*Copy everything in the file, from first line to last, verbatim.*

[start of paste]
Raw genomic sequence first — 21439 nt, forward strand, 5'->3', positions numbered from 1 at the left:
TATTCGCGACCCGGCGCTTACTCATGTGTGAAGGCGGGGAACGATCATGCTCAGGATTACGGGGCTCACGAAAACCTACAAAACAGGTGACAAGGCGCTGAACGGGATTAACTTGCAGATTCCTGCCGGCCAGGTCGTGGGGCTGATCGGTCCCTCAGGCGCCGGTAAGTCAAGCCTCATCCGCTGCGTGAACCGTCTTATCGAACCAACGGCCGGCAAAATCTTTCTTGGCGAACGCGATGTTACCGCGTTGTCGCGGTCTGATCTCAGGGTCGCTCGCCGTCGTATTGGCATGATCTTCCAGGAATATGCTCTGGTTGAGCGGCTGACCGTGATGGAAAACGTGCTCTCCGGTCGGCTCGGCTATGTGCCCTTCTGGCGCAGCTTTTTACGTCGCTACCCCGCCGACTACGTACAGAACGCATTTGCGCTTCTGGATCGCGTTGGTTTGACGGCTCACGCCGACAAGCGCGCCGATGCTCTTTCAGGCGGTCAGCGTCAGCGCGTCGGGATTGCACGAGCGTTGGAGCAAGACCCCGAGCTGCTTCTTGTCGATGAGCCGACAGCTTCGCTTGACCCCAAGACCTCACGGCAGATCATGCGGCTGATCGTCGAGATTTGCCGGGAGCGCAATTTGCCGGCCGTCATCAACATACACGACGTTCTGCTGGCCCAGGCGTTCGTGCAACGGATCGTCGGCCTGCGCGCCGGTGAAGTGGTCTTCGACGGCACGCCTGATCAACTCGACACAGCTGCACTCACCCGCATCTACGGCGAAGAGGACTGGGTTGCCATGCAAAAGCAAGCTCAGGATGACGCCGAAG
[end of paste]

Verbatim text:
Raw genomic sequence first — 21439 nt, forward strand, 5'->3', positions numbered from 1 at the left:
TATTCGCGACCCGGCGCTTACTCATGTGTGAAGGCGGGGAACGATCATGCTCAGGATTACGGGGCTCACGAAAACCTACAAAACAGGTGACAAGGCGCTGAACGGGATTAACTTGCAGATTCCTGCCGGCCAGGTCGTGGGGCTGATCGGTCCCTCAGGCGCCGGTAAGTCAAGCCTCATCCGCTGCGTGAACCGTCTTATCGAACCAACGGCCGGCAAAATCTTTCTTGGCGAACGCGATGTTACCGCGTTGTCGCGGTCTGATCTCAGGGTCGCTCGCCGTCGTATTGGCATGATCTTCCAGGAATATGCTCTGGTTGAGCGGCTGACCGTGATGGAAAACGTGCTCTCCGGTCGGCTCGGCTATGTGCCCTTCTGGCGCAGCTTTTTACGTCGCTACCCCGCCGACTACGTACAGAACGCATTTGCGCTTCTGGATCGCGTTGGTTTGACGGCTCACGCCGACAAGCGCGCCGATGCTCTTTCAGGCGGTCAGCGTCAGCGCGTCGGGATTGCACGAGCGTTGGAGCAAGACCCCGAGCTGCTTCTTGTCGATGAGCCGACAGCTTCGCTTGACCCCAAGACCTCACGGCAGATCATGCGGCTGATCGTCGAGATTTGCCGGGAGCGCAATTTGCCGGCCGTCATCAACATACACGACGTTCTGCTGGCCCAGGCGTTCGTGCAACGGATCGTCGGCCTGCGCGCCGGTGAAGTGGTCTTCGACGGCACGCCTGATCAACTCGACACAGCTGCACTCACCCGCATCTACGGCGAAGAGGACTGGGTTGCCATGCAAAAGCAAGCTCAGGATGACGCCGAAG